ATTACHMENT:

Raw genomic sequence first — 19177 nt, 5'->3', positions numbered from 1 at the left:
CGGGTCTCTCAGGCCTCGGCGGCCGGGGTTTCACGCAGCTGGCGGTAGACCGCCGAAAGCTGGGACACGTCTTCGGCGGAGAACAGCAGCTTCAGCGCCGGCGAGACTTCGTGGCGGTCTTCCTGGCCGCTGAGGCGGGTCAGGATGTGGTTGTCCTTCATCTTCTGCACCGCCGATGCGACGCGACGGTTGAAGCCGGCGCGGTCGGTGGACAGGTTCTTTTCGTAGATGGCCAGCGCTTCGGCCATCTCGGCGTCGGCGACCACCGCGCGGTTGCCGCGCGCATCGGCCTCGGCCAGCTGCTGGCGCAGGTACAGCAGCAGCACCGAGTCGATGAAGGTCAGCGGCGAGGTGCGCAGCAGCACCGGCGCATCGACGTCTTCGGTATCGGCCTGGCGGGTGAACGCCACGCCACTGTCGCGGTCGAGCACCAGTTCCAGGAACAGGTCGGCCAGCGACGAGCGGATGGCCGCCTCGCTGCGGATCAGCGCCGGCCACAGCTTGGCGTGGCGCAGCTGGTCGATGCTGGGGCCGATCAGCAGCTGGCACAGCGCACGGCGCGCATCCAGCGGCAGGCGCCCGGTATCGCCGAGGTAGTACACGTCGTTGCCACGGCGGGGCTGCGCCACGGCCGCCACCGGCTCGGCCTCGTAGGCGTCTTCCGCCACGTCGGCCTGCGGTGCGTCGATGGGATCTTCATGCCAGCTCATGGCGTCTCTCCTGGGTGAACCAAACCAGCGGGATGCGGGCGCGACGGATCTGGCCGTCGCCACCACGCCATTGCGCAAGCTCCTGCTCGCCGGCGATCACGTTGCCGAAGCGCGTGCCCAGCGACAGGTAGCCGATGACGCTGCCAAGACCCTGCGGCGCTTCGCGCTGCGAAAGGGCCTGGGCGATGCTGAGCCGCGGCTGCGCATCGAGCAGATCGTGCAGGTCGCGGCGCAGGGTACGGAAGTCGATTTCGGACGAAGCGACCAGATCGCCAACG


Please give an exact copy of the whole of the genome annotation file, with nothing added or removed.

Raw genomic sequence first — 19177 nt, 5'->3', positions numbered from 1 at the left:
CGGGTCTCTCAGGCCTCGGCGGCCGGGGTTTCACGCAGCTGGCGGTAGACCGCCGAAAGCTGGGACACGTCTTCGGCGGAGAACAGCAGCTTCAGCGCCGGCGAGACTTCGTGGCGGTCTTCCTGGCCGCTGAGGCGGGTCAGGATGTGGTTGTCCTTCATCTTCTGCACCGCCGATGCGACGCGACGGTTGAAGCCGGCGCGGTCGGTGGACAGGTTCTTTTCGTAGATGGCCAGCGCTTCGGCCATCTCGGCGTCGGCGACCACCGCGCGGTTGCCGCGCGCATCGGCCTCGGCCAGCTGCTGGCGCAGGTACAGCAGCAGCACCGAGTCGATGAAGGTCAGCGGCGAGGTGCGCAGCAGCACCGGCGCATCGACGTCTTCGGTATCGGCCTGGCGGGTGAACGCCACGCCACTGTCGCGGTCGAGCACCAGTTCCAGGAACAGGTCGGCCAGCGACGAGCGGATGGCCGCCTCGCTGCGGATCAGCGCCGGCCACAGCTTGGCGTGGCGCAGCTGGTCGATGCTGGGGCCGATCAGCAGCTGGCACAGCGCACGGCGCGCATCCAGCGGCAGGCGCCCGGTATCGCCGAGGTAGTACACGTCGTTGCCACGGCGGGGCTGCGCCACGGCCGCCACCGGCTCGGCCTCGTAGGCGTCTTCCGCCACGTCGGCCTGCGGTGCGTCGATGGGATCTTCATGCCAGCTCATGGCGTCTCTCCTGGGTGAACCAAACCAGCGGGATGCGGGCGCGACGGATCTGGCCGTCGCCACCACGCCATTGCGCAAGCTCCTGCTCGCCGGCGATCACGTTGCCGAAGCGCGTGCCCAGCGACAGGTAGCCGATGACGCTGCCAAGACCCTGCGGCGCTTCGCGCTGCGAAAGGGCCTGGGCGATGCTGAGCCGCGGCTGCGCATCGAGCAGATCGTGCAGGTCGCGGCGCAGGGTACGGAAGTCGATTTCGGACGAAGCGACCAGATCGCCAACG